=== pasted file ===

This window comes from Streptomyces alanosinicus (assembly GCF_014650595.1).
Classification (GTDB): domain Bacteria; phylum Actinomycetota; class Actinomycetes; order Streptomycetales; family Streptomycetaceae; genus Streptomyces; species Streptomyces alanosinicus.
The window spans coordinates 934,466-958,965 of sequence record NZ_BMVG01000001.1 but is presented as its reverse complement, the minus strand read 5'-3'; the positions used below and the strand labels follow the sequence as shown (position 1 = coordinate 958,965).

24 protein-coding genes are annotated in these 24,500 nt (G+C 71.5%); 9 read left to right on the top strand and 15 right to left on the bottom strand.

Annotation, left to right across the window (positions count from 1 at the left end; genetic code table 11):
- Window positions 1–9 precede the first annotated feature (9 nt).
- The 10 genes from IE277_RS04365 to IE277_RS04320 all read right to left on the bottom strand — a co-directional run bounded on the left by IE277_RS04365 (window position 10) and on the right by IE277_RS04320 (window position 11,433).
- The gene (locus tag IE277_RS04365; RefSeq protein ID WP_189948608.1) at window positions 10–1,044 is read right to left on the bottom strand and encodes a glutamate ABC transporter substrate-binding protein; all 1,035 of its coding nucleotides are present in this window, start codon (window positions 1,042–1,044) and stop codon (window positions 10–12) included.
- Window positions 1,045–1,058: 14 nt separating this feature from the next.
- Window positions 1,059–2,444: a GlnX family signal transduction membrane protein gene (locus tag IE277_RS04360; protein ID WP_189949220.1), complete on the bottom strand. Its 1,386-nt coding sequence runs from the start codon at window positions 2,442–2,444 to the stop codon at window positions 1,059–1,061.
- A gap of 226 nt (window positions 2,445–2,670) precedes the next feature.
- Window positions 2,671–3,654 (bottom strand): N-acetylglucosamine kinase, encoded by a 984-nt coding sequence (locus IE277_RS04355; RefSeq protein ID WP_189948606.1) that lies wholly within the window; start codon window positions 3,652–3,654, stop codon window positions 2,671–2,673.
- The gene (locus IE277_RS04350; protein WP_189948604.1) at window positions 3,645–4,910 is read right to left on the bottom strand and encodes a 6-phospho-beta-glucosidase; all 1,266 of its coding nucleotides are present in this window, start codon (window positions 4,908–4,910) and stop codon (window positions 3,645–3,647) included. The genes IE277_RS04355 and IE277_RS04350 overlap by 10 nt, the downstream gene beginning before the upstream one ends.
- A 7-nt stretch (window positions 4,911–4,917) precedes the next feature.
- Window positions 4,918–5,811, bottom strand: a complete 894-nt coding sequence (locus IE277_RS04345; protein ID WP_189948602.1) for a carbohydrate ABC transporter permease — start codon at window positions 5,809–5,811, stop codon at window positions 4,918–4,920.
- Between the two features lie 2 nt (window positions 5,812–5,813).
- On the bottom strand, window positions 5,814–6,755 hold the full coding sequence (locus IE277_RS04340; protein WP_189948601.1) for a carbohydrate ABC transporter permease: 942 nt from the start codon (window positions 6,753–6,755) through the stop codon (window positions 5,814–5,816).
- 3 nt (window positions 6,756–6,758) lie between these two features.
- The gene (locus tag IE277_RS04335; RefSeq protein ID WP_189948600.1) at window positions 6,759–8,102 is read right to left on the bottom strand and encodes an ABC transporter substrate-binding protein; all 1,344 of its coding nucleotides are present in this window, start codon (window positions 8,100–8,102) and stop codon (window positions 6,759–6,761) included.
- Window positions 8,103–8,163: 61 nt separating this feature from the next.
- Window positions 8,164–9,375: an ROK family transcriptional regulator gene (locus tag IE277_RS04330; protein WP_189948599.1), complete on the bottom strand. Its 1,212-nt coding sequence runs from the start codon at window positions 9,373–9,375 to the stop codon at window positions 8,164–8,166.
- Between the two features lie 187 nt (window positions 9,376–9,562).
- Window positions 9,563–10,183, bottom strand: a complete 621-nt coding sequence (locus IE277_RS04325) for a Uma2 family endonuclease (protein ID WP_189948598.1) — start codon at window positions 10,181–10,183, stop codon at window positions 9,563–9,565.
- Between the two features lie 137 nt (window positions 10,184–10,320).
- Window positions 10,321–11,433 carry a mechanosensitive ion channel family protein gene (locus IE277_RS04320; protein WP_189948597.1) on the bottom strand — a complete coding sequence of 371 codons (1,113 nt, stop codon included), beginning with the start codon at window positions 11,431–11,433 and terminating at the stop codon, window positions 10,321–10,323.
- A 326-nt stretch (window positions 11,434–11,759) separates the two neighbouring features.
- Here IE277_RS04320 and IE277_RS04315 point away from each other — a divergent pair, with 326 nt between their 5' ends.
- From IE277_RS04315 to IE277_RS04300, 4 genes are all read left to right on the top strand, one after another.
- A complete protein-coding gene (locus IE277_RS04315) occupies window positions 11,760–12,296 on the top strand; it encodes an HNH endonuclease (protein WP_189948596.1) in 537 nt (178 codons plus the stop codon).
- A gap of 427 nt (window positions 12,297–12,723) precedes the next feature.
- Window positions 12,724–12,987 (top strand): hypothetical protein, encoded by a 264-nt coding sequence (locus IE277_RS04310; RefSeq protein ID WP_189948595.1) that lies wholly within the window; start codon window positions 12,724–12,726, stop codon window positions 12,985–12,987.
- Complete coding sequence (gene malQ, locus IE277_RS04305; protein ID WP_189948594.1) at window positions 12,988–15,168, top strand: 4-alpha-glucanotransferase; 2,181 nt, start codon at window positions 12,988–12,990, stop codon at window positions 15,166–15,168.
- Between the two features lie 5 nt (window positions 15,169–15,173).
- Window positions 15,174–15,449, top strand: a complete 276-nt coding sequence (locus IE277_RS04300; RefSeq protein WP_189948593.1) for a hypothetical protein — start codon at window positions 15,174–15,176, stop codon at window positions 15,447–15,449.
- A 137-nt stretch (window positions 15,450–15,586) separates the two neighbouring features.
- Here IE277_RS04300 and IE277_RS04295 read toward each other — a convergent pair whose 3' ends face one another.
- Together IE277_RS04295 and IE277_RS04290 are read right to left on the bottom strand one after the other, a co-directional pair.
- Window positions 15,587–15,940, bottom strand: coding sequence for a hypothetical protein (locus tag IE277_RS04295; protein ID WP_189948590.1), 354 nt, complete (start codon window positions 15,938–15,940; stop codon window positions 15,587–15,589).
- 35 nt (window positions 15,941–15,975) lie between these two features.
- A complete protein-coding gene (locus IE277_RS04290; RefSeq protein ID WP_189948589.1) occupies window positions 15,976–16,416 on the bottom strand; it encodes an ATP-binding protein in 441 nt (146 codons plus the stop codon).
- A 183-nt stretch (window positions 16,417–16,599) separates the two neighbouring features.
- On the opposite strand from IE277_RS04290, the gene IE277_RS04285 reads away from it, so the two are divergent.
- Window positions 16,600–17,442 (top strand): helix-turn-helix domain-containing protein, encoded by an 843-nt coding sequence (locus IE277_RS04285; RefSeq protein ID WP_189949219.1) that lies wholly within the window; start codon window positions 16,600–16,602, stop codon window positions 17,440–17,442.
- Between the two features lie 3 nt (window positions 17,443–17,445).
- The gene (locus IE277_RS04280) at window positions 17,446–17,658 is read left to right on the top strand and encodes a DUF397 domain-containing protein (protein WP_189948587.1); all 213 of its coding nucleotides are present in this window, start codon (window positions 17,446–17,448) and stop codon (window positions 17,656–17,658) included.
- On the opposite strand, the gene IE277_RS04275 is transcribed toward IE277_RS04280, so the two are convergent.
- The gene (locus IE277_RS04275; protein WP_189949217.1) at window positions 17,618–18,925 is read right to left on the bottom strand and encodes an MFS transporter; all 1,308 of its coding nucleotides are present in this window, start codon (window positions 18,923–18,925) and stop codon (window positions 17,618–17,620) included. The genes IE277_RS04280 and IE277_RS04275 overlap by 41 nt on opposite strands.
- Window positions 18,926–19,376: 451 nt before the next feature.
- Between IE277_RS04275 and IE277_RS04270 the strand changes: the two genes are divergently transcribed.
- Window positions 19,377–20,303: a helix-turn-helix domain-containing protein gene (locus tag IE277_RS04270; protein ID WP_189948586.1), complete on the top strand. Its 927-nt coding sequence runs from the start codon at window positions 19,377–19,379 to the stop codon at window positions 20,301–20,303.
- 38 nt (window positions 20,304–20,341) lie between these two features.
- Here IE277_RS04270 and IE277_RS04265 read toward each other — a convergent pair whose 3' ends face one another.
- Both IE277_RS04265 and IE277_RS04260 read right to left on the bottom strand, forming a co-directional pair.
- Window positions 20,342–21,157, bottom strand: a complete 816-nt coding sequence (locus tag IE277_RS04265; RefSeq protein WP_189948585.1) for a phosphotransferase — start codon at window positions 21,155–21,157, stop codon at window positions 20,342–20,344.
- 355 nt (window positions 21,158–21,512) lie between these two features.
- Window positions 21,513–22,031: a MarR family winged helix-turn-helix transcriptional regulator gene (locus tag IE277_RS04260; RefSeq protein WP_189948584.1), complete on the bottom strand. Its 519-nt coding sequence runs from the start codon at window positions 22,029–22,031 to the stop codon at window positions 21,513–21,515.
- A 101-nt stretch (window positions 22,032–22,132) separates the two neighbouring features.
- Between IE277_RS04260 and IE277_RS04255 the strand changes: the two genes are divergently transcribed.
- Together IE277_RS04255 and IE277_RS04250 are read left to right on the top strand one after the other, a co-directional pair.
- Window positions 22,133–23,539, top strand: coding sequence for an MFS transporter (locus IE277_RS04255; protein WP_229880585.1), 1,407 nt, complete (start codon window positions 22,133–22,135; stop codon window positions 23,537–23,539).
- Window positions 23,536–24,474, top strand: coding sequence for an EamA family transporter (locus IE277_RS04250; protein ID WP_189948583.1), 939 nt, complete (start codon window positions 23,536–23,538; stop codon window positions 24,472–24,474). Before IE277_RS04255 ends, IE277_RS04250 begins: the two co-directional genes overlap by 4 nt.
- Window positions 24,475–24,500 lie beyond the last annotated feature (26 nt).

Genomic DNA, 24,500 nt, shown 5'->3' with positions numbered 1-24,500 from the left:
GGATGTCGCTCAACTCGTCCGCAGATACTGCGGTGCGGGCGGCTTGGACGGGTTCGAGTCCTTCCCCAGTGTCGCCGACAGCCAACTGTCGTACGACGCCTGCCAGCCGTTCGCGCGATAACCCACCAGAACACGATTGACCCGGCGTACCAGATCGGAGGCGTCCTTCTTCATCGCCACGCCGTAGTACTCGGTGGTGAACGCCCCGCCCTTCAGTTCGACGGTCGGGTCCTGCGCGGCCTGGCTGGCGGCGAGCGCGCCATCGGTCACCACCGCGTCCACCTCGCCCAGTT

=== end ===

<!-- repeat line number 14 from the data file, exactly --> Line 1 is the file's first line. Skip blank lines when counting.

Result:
- A 7-nt stretch (window positions 4,911–4,917) precedes the next feature.